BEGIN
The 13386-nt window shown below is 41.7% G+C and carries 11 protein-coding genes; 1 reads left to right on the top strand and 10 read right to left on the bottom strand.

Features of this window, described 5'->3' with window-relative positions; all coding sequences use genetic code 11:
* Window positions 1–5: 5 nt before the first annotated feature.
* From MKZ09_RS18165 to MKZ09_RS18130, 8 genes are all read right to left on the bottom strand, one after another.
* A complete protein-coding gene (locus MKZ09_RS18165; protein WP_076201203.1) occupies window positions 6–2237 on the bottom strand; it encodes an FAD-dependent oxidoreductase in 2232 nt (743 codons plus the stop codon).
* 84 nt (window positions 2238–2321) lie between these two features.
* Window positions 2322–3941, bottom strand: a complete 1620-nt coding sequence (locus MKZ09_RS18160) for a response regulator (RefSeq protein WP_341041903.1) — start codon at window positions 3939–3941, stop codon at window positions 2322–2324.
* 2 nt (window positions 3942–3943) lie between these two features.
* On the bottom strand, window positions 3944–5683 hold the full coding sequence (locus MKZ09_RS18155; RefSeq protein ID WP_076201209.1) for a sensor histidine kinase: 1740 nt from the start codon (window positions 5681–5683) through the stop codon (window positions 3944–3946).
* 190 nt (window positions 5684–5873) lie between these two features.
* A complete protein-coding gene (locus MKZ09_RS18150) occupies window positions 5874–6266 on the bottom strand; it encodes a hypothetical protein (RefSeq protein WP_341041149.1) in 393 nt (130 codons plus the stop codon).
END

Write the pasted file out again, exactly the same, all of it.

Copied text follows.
The 13386-nt window shown below is 41.7% G+C and carries 11 protein-coding genes; 1 reads left to right on the top strand and 10 read right to left on the bottom strand.

Features of this window, described 5'->3' with window-relative positions; all coding sequences use genetic code 11:
* Window positions 1–5: 5 nt before the first annotated feature.
* From MKZ09_RS18165 to MKZ09_RS18130, 8 genes are all read right to left on the bottom strand, one after another.
* A complete protein-coding gene (locus MKZ09_RS18165; protein WP_076201203.1) occupies window positions 6–2237 on the bottom strand; it encodes an FAD-dependent oxidoreductase in 2232 nt (743 codons plus the stop codon).
* 84 nt (window positions 2238–2321) lie between these two features.
* Window positions 2322–3941, bottom strand: a complete 1620-nt coding sequence (locus MKZ09_RS18160) for a response regulator (RefSeq protein WP_341041903.1) — start codon at window positions 3939–3941, stop codon at window positions 2322–2324.
* 2 nt (window positions 3942–3943) lie between these two features.
* On the bottom strand, window positions 3944–5683 hold the full coding sequence (locus MKZ09_RS18155; RefSeq protein ID WP_076201209.1) for a sensor histidine kinase: 1740 nt from the start codon (window positions 5681–5683) through the stop codon (window positions 3944–3946).
* 190 nt (window positions 5684–5873) lie between these two features.
* A complete protein-coding gene (locus MKZ09_RS18150) occupies window positions 5874–6266 on the bottom strand; it encodes a hypothetical protein (RefSeq protein WP_341041149.1) in 393 nt (130 codons plus the stop codon).